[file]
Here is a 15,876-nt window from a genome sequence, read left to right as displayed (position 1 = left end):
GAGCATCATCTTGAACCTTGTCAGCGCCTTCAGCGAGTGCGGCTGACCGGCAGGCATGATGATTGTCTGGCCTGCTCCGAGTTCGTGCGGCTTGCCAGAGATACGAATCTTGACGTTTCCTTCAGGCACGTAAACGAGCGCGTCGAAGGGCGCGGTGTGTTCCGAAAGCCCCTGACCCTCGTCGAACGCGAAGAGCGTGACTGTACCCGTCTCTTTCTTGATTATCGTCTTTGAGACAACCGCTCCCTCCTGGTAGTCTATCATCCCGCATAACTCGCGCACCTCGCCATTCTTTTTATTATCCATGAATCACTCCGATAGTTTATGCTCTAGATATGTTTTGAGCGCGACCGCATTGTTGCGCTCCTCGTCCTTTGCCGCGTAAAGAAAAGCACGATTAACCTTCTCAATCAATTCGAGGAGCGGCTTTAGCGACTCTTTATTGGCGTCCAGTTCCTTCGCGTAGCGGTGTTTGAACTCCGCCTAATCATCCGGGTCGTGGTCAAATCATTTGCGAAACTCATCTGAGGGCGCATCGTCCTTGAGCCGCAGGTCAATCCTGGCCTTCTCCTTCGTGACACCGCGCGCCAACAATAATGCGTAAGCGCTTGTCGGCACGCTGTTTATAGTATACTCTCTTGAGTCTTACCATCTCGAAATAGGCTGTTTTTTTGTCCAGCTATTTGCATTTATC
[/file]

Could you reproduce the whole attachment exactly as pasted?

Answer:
Here is a 15,876-nt window from a genome sequence, read left to right as displayed (position 1 = left end):
GAGCATCATCTTGAACCTTGTCAGCGCCTTCAGCGAGTGCGGCTGACCGGCAGGCATGATGATTGTCTGGCCTGCTCCGAGTTCGTGCGGCTTGCCAGAGATACGAATCTTGACGTTTCCTTCAGGCACGTAAACGAGCGCGTCGAAGGGCGCGGTGTGTTCCGAAAGCCCCTGACCCTCGTCGAACGCGAAGAGCGTGACTGTACCCGTCTCTTTCTTGATTATCGTCTTTGAGACAACCGCTCCCTCCTGGTAGTCTATCATCCCGCATAACTCGCGCACCTCGCCATTCTTTTTATTATCCATGAATCACTCCGATAGTTTATGCTCTAGATATGTTTTGAGCGCGACCGCATTGTTGCGCTCCTCGTCCTTTGCCGCGTAAAGAAAAGCACGATTAACCTTCTCAATCAATTCGAGGAGCGGCTTTAGCGACTCTTTATTGGCGTCCAGTTCCTTCGCGTAGCGGTGTTTGAACTCCGCCTAATCATCCGGGTCGTGGTCAAATCATTTGCGAAACTCATCTGAGGGCGCATCGTCCTTGAGCCGCAGGTCAATCCTGGCCTTCTCCTTCGTGACACCGCGCGCCAACAATAATGCGTAAGCGCTTGTCGGCACGCTGTTTATAGTATACTCTCTTGAGTCTTACCATCTCGAAATAGGCTGTTTTTTTGTCCAGCTATTTGCATTTATC